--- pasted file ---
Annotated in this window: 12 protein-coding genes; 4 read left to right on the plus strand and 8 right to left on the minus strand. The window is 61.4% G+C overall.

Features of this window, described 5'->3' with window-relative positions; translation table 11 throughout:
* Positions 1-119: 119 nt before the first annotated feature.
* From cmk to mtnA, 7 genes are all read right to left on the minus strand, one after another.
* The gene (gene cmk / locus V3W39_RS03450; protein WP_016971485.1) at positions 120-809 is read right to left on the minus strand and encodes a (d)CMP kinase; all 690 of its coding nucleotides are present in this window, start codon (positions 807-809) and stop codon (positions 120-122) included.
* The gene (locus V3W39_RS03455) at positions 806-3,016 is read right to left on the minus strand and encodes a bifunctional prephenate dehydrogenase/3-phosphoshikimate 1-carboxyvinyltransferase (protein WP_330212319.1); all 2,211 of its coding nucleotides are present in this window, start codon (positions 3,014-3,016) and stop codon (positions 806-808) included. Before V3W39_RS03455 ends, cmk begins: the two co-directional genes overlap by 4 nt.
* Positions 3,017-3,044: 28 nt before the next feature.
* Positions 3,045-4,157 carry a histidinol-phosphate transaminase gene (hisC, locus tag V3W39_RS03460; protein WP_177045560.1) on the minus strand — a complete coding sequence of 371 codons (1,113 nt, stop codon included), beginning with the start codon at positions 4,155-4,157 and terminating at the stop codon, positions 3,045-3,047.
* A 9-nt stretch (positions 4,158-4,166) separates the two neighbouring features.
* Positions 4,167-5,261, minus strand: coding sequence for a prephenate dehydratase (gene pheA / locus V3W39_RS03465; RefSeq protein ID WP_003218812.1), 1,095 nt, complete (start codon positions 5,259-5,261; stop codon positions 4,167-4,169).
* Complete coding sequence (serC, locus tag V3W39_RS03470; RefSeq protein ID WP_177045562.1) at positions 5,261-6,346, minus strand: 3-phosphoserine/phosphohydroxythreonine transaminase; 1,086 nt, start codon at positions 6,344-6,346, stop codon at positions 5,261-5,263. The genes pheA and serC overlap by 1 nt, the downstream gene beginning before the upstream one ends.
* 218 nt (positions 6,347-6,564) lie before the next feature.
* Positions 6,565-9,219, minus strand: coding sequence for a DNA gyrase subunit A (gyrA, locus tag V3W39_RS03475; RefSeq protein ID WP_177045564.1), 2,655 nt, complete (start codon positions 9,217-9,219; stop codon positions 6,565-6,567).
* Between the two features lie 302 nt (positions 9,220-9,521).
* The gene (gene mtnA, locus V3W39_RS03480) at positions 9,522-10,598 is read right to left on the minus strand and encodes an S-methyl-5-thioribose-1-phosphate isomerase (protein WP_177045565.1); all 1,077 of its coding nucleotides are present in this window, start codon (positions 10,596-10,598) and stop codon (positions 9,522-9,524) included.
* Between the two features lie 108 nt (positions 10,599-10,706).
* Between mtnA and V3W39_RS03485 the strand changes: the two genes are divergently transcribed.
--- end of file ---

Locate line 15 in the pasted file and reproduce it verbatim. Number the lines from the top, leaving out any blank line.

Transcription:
* The gene (gene mtnA, locus V3W39_RS03480) at positions 9,522-10,598 is read right to left on the minus strand and encodes an S-methyl-5-thioribose-1-phosphate isomerase (protein WP_177045565.1); all 1,077 of its coding nucleotides are present in this window, start codon (positions 10,596-10,598) and stop codon (positions 9,522-9,524) included.